Exploring the World of Whiskey
Whiskey is for real men. If you’ve been intrigued by that drink, you may just think it’s daunting to try. Too many brands and varieties, terms and ways to drink, not to mention strong opinions about how-to’s and all – the world can get complicated out there. First off, whiskey is a generic word for distilled spirits produced from grain mash. Rye, Scotch and Bourbon are types of whiskey, so they can be quite similar in appearance and taste. But they do have differences – four, to be exact – and they are location of distillation, type of grain used, type of cask used, and length of aging.
Subtypes of Whiskey
If you’re planning to drink whiskey for the first time, you’re probably asking which particular whiskey to start with.
Whiskey has three subtypes. Single malt whiskey is a combination of whiskey distilled in the same distillery, and the age of the combined drink is the age of the youngest whiskey added. This is the most common type of whiskey you’ll find.
Single cask whiskey, another subtype, is bottled completely from a single cask. This is usually found in small distilleries or as part of a novelty or elite line from a major producer.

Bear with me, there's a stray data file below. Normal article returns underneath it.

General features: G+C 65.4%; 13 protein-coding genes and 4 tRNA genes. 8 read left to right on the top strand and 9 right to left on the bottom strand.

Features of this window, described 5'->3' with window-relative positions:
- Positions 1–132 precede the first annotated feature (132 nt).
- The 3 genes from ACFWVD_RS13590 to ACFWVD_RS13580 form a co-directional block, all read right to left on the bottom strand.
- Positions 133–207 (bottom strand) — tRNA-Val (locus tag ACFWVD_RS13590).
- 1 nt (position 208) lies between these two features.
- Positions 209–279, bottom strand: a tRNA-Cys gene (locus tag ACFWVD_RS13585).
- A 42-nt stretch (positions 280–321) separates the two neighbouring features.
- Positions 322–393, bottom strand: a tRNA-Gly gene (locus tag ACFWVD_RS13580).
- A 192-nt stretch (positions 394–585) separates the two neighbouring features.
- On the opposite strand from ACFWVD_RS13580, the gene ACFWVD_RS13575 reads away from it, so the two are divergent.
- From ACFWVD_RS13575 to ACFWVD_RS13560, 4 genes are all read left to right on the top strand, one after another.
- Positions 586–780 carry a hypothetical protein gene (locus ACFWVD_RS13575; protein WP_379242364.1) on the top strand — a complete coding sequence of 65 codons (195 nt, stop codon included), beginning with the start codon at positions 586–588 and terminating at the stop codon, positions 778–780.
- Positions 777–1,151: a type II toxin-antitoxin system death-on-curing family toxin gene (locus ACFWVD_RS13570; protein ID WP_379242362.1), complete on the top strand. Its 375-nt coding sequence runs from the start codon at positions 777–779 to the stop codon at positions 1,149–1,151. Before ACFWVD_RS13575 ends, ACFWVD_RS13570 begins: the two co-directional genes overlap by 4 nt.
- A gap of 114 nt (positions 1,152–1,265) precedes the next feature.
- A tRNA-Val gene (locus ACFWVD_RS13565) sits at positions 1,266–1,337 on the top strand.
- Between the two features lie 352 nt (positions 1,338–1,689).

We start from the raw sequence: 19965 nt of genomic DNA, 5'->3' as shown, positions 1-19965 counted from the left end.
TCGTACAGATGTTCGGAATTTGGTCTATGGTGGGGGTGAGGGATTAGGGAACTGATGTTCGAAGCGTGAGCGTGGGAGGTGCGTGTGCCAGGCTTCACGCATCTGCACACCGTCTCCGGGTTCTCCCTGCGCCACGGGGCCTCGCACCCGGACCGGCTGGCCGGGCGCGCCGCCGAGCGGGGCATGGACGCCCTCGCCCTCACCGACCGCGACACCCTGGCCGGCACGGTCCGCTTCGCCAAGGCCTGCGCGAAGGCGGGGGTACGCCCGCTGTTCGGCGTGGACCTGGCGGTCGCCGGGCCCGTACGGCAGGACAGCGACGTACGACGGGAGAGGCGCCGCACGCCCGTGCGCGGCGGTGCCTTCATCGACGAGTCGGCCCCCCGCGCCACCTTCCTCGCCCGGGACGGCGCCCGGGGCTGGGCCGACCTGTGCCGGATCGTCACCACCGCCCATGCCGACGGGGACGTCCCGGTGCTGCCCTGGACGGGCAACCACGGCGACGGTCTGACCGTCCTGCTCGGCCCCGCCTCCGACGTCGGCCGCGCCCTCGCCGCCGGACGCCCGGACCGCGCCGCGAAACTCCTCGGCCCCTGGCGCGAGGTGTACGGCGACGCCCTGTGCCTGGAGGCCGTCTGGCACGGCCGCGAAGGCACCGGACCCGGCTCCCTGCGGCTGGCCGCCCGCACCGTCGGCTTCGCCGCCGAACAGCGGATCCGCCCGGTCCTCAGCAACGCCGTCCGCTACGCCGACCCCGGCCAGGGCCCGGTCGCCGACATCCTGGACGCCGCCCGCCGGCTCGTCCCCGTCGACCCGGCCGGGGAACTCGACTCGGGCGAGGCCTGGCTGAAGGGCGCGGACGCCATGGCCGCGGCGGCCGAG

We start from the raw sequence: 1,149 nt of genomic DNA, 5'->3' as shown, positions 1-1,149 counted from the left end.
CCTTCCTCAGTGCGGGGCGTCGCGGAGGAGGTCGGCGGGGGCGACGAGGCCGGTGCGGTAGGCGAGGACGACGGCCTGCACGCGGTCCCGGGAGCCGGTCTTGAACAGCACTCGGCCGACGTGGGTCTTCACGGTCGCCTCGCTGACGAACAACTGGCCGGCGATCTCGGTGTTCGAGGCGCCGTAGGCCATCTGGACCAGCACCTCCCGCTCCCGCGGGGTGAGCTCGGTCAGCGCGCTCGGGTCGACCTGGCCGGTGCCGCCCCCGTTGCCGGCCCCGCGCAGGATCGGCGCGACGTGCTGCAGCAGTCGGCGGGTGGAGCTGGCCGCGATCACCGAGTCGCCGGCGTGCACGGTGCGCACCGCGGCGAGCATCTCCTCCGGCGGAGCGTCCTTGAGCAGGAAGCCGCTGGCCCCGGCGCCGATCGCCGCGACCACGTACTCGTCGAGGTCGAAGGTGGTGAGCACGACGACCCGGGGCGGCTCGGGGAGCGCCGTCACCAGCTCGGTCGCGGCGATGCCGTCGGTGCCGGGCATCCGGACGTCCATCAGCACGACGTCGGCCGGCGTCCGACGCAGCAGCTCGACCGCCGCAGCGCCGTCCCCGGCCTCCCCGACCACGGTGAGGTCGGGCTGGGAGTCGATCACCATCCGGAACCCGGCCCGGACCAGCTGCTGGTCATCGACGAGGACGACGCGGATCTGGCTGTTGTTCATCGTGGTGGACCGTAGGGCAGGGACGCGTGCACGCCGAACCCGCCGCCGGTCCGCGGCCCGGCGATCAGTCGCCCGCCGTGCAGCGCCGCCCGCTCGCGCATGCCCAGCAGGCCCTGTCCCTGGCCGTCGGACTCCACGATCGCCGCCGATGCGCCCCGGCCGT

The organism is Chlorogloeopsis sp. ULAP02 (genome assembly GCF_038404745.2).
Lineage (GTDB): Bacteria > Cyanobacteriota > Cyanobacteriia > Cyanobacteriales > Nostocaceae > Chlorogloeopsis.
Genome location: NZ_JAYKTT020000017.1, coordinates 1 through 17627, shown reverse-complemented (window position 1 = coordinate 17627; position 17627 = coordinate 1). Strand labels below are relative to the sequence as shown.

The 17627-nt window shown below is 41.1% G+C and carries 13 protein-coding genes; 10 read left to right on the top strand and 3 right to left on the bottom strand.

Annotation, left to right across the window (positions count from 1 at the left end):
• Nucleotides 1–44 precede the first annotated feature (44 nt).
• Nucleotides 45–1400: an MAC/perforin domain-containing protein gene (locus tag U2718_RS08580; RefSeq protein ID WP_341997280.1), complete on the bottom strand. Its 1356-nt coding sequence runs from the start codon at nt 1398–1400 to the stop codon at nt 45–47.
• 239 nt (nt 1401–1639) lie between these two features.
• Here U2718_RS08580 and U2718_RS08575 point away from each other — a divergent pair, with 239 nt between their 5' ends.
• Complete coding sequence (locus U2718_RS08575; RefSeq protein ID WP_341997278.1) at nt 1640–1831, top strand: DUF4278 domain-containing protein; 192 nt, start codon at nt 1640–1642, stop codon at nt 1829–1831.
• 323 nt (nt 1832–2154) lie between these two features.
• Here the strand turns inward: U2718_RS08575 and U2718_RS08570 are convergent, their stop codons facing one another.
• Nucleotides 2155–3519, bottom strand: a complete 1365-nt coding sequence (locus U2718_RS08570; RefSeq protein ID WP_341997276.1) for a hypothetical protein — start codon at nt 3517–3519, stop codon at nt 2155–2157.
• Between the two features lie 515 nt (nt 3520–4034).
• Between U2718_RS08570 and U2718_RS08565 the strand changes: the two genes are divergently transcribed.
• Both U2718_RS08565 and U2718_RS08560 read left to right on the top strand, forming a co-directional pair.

Lastly, blended whiskey is made by blending together same-type whiskey, although sometimes, people like to mix different types, like Rye and Scotch or Bourbon and Scotch.
How to Drink Your Whiskey
Now we’re in the most exciting part – drinking your whiskey.
Below are four ways:
Whiskey neat – meaning whiskey at room temperature in a glass – is considered to be the only pure way of drinking good whiskey. The concept is to experience the spirit as the distiller intended, that is, without dilution.
Mixed with Water
For many people, it’s important to dilute whiskey with water. A capful will do but only clear distilled water should be used as chlorine can ruin the drink. People actually add water to whiskey for functional reasons. It lets you enjoy the whiskey without hurting your tongue.
A third way of drinking whiskey is with ice, a preparation known as on the rocks. Although this is quite popular, many people oppose it, thinking ice melts the drink away past the point of just mixing water. And if tap water was used to make the ice, we go back to the problem with chlorine. If you’d really like your drink ice-cold, just be sure high quality water was used to make the ice.
Of course, you can always drink your whiskey in a cocktail, but don’t use high-end whiskey. What a huge waste that would be.
Then again, when all is said and done, you’re the one who decides how to drink your whiskey.It’s yours anyway.
Source: whiskey review